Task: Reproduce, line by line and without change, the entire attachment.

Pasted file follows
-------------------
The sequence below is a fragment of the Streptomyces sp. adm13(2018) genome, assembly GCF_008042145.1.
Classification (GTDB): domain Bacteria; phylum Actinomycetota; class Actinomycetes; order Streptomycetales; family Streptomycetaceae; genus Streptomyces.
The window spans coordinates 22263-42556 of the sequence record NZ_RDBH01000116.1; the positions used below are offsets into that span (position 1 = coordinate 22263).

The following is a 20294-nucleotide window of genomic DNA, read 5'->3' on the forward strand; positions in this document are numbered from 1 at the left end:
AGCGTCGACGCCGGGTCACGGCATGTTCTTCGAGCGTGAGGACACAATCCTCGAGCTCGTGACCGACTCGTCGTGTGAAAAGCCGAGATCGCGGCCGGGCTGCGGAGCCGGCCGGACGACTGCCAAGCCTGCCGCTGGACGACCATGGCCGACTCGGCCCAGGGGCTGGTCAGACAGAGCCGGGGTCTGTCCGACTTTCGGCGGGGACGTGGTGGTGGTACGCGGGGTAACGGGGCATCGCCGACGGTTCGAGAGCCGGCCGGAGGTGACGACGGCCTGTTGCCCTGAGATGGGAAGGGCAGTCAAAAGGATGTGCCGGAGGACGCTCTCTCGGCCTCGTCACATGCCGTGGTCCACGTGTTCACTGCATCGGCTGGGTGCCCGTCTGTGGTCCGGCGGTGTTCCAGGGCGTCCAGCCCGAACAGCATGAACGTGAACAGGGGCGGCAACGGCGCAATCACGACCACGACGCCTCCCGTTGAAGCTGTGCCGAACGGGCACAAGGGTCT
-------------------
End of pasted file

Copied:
The sequence below is a fragment of the Streptomyces sp. adm13(2018) genome, assembly GCF_008042145.1.
Classification (GTDB): domain Bacteria; phylum Actinomycetota; class Actinomycetes; order Streptomycetales; family Streptomycetaceae; genus Streptomyces.
The window spans coordinates 22263-42556 of the sequence record NZ_RDBH01000116.1; the positions used below are offsets into that span (position 1 = coordinate 22263).

The following is a 20294-nucleotide window of genomic DNA, read 5'->3' on the forward strand; positions in this document are numbered from 1 at the left end:
AGCGTCGACGCCGGGTCACGGCATGTTCTTCGAGCGTGAGGACACAATCCTCGAGCTCGTGACCGACTCGTCGTGTGAAAAGCCGAGATCGCGGCCGGGCTGCGGAGCCGGCCGGACGACTGCCAAGCCTGCCGCTGGACGACCATGGCCGACTCGGCCCAGGGGCTGGTCAGACAGAGCCGGGGTCTGTCCGACTTTCGGCGGGGACGTGGTGGTGGTACGCGGGGTAACGGGGCATCGCCGACGGTTCGAGAGCCGGCCGGAGGTGACGACGGCCTGTTGCCCTGAGATGGGAAGGGCAGTCAAAAGGATGTGCCGGAGGACGCTCTCTCGGCCTCGTCACATGCCGTGGTCCACGTGTTCACTGCATCGGCTGGGTGCCCGTCTGTGGTCCGGCGGTGTTCCAGGGCGTCCAGCCCGAACAGCATGAACGTGAACAGGGGCGGCAACGGCGCAATCACGACCACGACGCCTCCCGTTGAAGCTGTGCCGAACGGGCACAAGGGTCT